For Jason Mann, a Planet Smoothie/Tasti D-Lite franchisee and area representative in Orlando who counsels franchisees in 27 locations in Central Florida, the Plum Reward digital loyalty program is effective. It allows businesses to send promotions to customers depending upon how frequently they visit a location. He says the tool not only allows franchisees to communicate with loyal customers but also to reactivate lost customers as well.

The digital loyalty program franchisees have been using for several years eliminates the cost of using physical loyalty punch cards. He says that program gives the franchises the ability to better communicate with customers and allow patrons to redeem free smoothie promos by punching a code into a counter-based iPad.  Mann says it’s not unusual for his franchise to get 50 to 70 redemptions for any promotion it sends on a given day.

 “It’s a very powerful marketing tool,” Mann says.

Expanding the reach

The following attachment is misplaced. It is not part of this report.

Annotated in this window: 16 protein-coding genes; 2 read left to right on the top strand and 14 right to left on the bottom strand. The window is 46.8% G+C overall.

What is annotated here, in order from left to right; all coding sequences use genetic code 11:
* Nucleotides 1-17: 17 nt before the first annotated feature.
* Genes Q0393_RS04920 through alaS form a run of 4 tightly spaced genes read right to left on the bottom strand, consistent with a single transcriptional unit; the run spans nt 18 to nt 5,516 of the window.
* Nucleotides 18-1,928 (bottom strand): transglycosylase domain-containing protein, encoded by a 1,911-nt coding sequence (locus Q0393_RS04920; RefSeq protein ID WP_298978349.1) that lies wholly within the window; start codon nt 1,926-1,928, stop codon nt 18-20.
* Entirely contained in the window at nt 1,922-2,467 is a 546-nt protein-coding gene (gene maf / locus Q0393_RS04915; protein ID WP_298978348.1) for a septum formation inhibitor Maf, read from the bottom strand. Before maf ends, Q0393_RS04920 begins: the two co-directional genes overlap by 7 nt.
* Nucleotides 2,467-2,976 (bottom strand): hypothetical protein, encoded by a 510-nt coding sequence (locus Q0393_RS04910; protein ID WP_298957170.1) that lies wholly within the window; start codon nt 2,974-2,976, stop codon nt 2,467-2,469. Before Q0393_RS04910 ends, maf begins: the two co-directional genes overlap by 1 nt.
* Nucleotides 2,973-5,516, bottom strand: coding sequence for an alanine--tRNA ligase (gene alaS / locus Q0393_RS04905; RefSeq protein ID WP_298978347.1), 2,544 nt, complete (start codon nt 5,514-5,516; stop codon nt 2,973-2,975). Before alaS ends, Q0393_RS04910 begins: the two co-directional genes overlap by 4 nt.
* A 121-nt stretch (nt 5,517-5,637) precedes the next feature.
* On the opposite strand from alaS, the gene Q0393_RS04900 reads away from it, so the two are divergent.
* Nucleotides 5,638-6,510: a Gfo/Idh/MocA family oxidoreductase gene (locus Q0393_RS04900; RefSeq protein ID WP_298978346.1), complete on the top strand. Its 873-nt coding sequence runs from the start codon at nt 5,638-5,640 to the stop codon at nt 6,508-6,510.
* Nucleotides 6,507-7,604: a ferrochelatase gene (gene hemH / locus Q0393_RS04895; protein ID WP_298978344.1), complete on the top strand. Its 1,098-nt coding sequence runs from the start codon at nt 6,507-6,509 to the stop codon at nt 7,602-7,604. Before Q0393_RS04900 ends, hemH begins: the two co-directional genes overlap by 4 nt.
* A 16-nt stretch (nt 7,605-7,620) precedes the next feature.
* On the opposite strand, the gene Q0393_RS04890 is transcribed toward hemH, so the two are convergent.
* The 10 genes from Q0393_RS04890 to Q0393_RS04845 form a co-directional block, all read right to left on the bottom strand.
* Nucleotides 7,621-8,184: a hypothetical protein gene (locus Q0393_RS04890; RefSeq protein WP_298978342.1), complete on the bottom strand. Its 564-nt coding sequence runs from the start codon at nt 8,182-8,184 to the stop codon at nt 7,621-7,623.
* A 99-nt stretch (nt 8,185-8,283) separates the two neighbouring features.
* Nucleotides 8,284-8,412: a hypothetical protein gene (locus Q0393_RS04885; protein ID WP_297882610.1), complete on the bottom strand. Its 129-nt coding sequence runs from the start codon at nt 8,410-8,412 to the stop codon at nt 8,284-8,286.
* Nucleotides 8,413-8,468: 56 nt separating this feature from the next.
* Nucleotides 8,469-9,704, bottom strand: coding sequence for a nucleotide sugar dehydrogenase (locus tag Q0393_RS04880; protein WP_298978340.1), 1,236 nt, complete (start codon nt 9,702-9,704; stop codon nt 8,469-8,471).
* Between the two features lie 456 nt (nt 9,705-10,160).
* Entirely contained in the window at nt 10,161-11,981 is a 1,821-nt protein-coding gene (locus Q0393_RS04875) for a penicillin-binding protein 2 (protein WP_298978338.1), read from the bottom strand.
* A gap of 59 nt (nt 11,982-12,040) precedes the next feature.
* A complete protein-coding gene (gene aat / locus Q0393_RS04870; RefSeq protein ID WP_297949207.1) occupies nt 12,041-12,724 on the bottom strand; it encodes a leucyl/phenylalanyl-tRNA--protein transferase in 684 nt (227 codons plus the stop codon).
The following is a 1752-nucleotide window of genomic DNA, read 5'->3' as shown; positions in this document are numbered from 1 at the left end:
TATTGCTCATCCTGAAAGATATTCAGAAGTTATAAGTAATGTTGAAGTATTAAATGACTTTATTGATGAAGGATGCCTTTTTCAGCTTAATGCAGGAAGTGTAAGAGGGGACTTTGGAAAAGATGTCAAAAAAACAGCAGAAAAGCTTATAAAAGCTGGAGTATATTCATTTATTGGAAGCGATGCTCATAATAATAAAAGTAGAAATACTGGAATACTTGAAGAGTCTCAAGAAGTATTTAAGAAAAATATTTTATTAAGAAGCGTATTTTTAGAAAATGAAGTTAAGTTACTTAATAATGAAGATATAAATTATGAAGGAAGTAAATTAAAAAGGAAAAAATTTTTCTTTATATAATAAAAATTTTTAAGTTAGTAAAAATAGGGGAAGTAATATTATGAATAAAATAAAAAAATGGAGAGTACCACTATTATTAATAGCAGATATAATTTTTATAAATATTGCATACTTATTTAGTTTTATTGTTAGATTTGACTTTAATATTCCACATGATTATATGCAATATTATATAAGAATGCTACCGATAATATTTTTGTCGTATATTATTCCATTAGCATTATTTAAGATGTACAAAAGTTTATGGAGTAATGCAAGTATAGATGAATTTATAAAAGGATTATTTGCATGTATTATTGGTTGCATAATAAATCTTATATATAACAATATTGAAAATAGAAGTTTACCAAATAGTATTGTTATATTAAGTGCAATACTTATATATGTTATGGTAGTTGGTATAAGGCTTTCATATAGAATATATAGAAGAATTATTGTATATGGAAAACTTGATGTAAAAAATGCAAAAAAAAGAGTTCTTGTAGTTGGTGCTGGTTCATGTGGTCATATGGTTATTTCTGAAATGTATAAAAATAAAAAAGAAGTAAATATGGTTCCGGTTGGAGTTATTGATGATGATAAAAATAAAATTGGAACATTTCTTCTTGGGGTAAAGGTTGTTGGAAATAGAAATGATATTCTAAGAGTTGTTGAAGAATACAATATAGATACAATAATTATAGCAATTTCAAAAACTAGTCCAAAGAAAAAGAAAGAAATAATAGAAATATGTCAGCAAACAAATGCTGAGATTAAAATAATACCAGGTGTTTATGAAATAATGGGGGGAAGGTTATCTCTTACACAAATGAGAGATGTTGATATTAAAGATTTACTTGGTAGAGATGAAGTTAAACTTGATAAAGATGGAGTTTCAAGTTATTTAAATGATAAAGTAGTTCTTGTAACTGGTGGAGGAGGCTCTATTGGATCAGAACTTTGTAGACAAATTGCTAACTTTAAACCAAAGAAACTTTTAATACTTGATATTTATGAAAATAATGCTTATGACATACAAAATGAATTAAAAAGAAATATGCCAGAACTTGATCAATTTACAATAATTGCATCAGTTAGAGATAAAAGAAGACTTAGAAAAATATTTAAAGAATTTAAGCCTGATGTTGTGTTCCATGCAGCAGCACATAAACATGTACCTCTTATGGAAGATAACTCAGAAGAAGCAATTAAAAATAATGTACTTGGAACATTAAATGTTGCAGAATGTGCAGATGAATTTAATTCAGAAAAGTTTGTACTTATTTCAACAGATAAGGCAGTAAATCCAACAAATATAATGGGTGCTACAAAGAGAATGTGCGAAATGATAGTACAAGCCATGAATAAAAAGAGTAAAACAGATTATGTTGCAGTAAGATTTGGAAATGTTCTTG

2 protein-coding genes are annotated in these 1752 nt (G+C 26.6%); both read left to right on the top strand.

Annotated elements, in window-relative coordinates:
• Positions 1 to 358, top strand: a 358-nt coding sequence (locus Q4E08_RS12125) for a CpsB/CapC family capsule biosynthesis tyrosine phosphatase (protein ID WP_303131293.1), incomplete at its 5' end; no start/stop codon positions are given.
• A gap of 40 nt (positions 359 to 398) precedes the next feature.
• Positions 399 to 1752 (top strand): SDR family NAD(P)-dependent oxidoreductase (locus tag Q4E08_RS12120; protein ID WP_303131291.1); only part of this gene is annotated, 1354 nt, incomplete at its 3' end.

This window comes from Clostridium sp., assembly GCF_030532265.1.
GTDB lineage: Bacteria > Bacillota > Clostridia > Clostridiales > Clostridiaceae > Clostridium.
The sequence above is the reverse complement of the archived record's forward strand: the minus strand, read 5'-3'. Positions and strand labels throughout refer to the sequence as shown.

Birmingham, Alabama-based Yogurt Mountain, with 28 franchise and 15 corporate locations in 14 states as of April, has been using the PlumReward  system for three years. Yogurt Mountain customers get the benefit of a frequency program without the annoying punch card that inevitably gets lost or left at home, says Julie Wade, vice president of product and marketing.

“It has definitely helped us communicate with current customers and provides us the ability to opt-in customers remotely, therefore expanding our reach,” she says. “Our redemption rate is consistent with national averages when we push out a strong offer.”